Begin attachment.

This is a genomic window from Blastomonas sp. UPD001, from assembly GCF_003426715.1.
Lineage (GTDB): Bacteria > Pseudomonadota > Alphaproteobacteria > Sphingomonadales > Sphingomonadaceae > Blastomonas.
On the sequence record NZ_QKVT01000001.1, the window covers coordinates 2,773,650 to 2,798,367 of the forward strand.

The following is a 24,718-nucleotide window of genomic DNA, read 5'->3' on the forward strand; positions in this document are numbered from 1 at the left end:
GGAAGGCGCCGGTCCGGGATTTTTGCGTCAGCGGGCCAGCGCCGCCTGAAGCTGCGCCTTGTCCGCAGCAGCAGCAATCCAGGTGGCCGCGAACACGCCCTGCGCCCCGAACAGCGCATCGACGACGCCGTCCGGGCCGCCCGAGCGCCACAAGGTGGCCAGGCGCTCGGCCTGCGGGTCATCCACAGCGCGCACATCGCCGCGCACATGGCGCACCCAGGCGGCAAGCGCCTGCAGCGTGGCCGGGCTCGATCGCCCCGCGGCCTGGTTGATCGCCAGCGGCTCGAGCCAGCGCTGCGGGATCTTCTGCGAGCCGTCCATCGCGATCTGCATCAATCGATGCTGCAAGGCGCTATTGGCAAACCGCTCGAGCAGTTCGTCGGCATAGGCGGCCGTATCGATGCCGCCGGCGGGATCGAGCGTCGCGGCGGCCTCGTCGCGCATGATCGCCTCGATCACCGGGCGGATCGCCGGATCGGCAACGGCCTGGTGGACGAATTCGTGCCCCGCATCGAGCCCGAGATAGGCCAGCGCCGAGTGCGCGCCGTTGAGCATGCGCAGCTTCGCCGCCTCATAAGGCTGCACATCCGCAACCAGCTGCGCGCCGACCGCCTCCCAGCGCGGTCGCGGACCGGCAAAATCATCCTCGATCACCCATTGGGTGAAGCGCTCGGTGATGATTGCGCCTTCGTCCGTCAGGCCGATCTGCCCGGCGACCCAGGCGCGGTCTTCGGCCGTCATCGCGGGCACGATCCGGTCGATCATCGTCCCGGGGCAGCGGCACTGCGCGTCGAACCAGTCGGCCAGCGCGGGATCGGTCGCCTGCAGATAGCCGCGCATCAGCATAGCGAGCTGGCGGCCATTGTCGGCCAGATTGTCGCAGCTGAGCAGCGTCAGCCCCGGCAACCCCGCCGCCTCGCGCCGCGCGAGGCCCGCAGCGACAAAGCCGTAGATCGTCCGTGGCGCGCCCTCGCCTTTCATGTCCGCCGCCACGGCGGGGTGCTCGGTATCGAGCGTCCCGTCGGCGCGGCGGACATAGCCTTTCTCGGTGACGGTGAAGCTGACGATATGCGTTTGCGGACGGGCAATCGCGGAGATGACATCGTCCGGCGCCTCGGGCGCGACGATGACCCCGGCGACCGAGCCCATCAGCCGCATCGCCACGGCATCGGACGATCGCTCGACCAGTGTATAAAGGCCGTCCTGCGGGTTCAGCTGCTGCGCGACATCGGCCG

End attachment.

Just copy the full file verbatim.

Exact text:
This is a genomic window from Blastomonas sp. UPD001, from assembly GCF_003426715.1.
Lineage (GTDB): Bacteria > Pseudomonadota > Alphaproteobacteria > Sphingomonadales > Sphingomonadaceae > Blastomonas.
On the sequence record NZ_QKVT01000001.1, the window covers coordinates 2,773,650 to 2,798,367 of the forward strand.

The following is a 24,718-nucleotide window of genomic DNA, read 5'->3' on the forward strand; positions in this document are numbered from 1 at the left end:
GGAAGGCGCCGGTCCGGGATTTTTGCGTCAGCGGGCCAGCGCCGCCTGAAGCTGCGCCTTGTCCGCAGCAGCAGCAATCCAGGTGGCCGCGAACACGCCCTGCGCCCCGAACAGCGCATCGACGACGCCGTCCGGGCCGCCCGAGCGCCACAAGGTGGCCAGGCGCTCGGCCTGCGGGTCATCCACAGCGCGCACATCGCCGCGCACATGGCGCACCCAGGCGGCAAGCGCCTGCAGCGTGGCCGGGCTCGATCGCCCCGCGGCCTGGTTGATCGCCAGCGGCTCGAGCCAGCGCTGCGGGATCTTCTGCGAGCCGTCCATCGCGATCTGCATCAATCGATGCTGCAAGGCGCTATTGGCAAACCGCTCGAGCAGTTCGTCGGCATAGGCGGCCGTATCGATGCCGCCGGCGGGATCGAGCGTCGCGGCGGCCTCGTCGCGCATGATCGCCTCGATCACCGGGCGGATCGCCGGATCGGCAACGGCCTGGTGGACGAATTCGTGCCCCGCATCGAGCCCGAGATAGGCCAGCGCCGAGTGCGCGCCGTTGAGCATGCGCAGCTTCGCCGCCTCATAAGGCTGCACATCCGCAACCAGCTGCGCGCCGACCGCCTCCCAGCGCGGTCGCGGACCGGCAAAATCATCCTCGATCACCCATTGGGTGAAGCGCTCGGTGATGATTGCGCCTTCGTCCGTCAGGCCGATCTGCCCGGCGACCCAGGCGCGGTCTTCGGCCGTCATCGCGGGCACGATCCGGTCGATCATCGTCCCGGGGCAGCGGCACTGCGCGTCGAACCAGTCGGCCAGCGCGGGATCGGTCGCCTGCAGATAGCCGCGCATCAGCATAGCGAGCTGGCGGCCATTGTCGGCCAGATTGTCGCAGCTGAGCAGCGTCAGCCCCGGCAACCCCGCCGCCTCGCGCCGCGCGAGGCCCGCAGCGACAAAGCCGTAGATCGTCCGTGGCGCGCCCTCGCCTTTCATGTCCGCCGCCACGGCGGGGTGCTCGGTATCGAGCGTCCCGTCGGCGCGGCGGACATAGCCTTTCTCGGTGACGGTGAAGCTGACGATATGCGTTTGCGGACGGGCAATCGCGGAGATGACATCGTCCGGCGCCTCGGGCGCGACGATGACCCCGGCGACCGAGCCCATCAGCCGCATCGCCACGGCATCGGACGATCGCTCGACCAGTGTATAAAGGCCGTCCTGCGGGTTCAGCTGCTGCGCGACATCGGCCG